Gina was diagnosed with EPM last week and her presentation could not have been more different. She and Moe were turned out with Madigan and Story for several days, as their usual paddock didn’t have water due to plumbing work at the barn. In the evening, I brought Moe and Gina in the barn to eat (and to treat Gina for a small ulcer on her eye) before turning them back out. Last Tuesday, Gina didn’t come to the gate at dinner time. I thought that was unusual, but not extraordinary. Gina is a deeply suspicious horse and will often try to avoid being caught if something sets off her internal alarms. (This can be something as benign as a person opening and closing the horse trailer tack room door.) She let me catch her and lead her in. I noticed she was moving slowly and thought perhaps she’d overdone it running around or had kicked too vigorously at Madigan. She let me treat her eye and ate dinner without a problem.

she was never really much for jumping in an arena but she was good at it

I called the vet Wednesday morning to see when someone could come out to check her over. No one would be in my area until the following Tuesday, so I offered to haul Gina in if it meant she could be seen quicker. An appointment was available Thursday morning, which was fine with me. But by Wednesday evening, Gina was significantly worse. She didn’t come to the gate and struggled with balance and coordination during her walk to the barn. She staggered as though she had no control of her hind legs. My immediate thought was that it would be a terrible idea to haul her to the vet in the morning- I was afraid she would fall in the trailer or fall trying to back out of the trailer. Since water was restored to the barn, I left her and Moe in their usual paddock overnight and resolved to call the vet clinic first thing in the morning. At this point, I suspected Gina might have EPM- it’s common in our area and her symptoms (ataxia in rear limbs, muscle atrophy that I’d chalked up to old age and lack of work) matched those of the disease.

always at her best on the trails!

On Thursday morning, I called the clinic to let them know I wouldn’t be in because I had concerns about safely trailering my horse. They were understanding and made room in their schedule to send a vet out Friday afternoon. I was relieved. I was also worried and upset that Friday might be Gina’s last day on earth. She is 26. Her symptoms seemed severe. Did she have a chance for recovery? Would the vet recommend putting her down? I wanted to do what was best and kindest for her, but that doesn’t mean I was less sad or distressed about what that might mean.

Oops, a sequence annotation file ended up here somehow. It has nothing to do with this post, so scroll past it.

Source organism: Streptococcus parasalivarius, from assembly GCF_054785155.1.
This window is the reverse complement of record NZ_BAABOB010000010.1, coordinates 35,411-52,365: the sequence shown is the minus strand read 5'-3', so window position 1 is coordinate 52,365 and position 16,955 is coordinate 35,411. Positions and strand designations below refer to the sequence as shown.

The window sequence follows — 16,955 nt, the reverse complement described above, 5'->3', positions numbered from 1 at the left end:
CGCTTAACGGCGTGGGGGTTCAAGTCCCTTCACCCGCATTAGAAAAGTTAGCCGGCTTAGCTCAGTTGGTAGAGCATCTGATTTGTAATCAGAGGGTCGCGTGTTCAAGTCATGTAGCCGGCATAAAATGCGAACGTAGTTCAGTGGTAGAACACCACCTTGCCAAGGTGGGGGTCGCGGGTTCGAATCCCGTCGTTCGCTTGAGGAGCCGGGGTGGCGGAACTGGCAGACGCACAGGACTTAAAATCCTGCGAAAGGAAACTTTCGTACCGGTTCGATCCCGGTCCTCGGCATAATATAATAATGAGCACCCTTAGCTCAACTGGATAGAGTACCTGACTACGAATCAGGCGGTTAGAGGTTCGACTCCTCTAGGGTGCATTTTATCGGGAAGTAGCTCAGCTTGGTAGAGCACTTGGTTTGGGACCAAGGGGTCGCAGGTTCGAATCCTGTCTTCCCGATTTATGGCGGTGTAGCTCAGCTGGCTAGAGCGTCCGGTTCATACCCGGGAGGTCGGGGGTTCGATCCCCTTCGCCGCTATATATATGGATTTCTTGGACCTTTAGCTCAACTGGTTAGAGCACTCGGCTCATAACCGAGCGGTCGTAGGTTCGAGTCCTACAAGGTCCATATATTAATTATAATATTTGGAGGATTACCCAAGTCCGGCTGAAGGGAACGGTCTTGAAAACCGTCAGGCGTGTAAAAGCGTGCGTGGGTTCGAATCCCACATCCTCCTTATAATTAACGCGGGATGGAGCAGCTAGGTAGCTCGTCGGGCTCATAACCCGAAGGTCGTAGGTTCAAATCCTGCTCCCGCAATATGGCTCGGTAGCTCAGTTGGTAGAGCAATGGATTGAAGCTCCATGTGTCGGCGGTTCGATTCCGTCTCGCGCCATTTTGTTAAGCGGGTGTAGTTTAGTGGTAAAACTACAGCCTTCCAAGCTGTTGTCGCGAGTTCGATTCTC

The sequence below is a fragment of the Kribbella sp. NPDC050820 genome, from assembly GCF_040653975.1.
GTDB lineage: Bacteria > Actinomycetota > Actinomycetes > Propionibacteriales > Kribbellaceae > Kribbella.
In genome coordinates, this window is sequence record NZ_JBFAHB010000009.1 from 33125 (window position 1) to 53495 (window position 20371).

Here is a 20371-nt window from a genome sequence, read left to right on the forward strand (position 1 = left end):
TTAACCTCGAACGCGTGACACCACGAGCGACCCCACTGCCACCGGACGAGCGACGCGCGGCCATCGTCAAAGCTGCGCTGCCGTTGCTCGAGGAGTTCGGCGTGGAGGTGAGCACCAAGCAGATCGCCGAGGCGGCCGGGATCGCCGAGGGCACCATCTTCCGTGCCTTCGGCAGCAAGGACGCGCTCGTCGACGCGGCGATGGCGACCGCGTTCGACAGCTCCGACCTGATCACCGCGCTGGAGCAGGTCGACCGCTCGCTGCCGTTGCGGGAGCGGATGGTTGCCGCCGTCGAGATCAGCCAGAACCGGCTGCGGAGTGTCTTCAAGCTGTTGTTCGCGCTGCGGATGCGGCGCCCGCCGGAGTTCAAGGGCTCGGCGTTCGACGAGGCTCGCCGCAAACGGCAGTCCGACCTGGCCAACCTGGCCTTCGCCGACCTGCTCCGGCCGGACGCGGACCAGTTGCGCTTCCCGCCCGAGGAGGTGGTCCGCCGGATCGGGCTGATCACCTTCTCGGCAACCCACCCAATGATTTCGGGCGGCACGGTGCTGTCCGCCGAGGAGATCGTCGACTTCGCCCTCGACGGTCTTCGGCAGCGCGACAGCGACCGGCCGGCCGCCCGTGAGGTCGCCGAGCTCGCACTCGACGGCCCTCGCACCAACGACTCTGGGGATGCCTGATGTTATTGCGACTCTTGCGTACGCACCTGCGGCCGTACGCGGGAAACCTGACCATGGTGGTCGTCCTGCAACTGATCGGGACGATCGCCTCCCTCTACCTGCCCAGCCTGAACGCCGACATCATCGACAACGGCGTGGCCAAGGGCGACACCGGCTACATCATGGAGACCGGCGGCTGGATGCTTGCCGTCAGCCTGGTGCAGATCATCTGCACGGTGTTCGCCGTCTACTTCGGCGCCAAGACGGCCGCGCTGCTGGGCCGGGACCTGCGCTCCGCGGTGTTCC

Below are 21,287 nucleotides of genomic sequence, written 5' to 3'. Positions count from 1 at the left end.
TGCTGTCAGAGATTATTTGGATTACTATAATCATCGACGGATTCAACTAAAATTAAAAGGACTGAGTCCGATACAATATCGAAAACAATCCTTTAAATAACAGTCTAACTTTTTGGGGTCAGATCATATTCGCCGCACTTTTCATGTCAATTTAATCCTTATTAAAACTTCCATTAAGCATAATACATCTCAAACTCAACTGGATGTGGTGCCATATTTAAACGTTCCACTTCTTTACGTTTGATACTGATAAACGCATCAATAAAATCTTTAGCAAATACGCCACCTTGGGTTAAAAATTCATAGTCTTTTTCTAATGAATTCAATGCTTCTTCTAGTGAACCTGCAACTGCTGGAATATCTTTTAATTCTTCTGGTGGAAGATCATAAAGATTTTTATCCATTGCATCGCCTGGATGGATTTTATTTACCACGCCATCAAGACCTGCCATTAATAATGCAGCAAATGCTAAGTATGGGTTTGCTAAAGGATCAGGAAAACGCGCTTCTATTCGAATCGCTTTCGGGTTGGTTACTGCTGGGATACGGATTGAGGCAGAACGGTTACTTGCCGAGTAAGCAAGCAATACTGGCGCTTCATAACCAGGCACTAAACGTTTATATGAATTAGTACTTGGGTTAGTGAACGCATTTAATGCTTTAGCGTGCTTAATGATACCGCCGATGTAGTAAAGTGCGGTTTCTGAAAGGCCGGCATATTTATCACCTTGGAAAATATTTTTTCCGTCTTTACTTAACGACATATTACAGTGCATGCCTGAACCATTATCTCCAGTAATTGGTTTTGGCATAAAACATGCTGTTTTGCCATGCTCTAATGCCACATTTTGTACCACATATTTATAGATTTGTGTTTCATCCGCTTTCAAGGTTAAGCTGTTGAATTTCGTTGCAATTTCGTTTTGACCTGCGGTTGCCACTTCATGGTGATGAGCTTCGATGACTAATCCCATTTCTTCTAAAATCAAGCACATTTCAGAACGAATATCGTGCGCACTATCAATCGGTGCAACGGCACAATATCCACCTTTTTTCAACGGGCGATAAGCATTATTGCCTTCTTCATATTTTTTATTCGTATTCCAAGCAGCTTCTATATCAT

Fortunately, the vet didn’t suggest that at all. She agreed Gina had EPM and recommended beginning a course of diclazuril + levamisole immediately. She also gave Gina a steroid injection and advised me to give her Banamine for a few days. I was so relieved I nearly cried.

Gina has improved a little over the last few days. She walks more confidently and staggers less. Her appetite remains good, and she is very good about taking her daily medication. She is not back to normal, but she’s making progress. The vet is optimistic Gina will improve enough to get back to her favorite retirement activity: chasing Moe around and threatening to bite him on the butt. I sure hope so! Gina deserves to enjoy a long and luxurious retirement (well, as luxurious as we get around here).

Reactivating FeedXL

Several years ago, I subscribed to an equine nutrition service called FeedXL. While I found it useful and liked it a lot, I eventually let my subscription lapse. Once I settled on a diet that worked for my horses, I didn’t need it any more.

Many things have changed in the years since I last used it: Madigan is an adult, Story joined the herd, and I feed hay free-choice. It seemed like a good time to reactivate my account.

Entering Madigan’s details

FeedXL is easy to use. After creating an account and selecting a plan, you enter information about your horse and what your horse eats. The most difficult part of this process is estimating your pasture or hay quality; if you’re like me and haven’t had either tested, it’s a bit of a guess. For example, my horses eat bermuda hay. It’s good quality in that it’s soft, green, smells good, and is free from weeds, pests, and mold. But I don’t know how much selenium it has or if should be rated as “good” or “best”. Entering feed is much more straightforward, as FeedXL has a database of over 40,000 feeds and supplements. If the product you feed isn’t in the database, you can add it yourself. Once everything your horse eats is added to their diet, FeedXL provides an analysis. If your horse’s diet is lacking, you can use FeedXL’s Feed Finder or Supplement Finder tools to find a feed or supplement to fill in the gaps.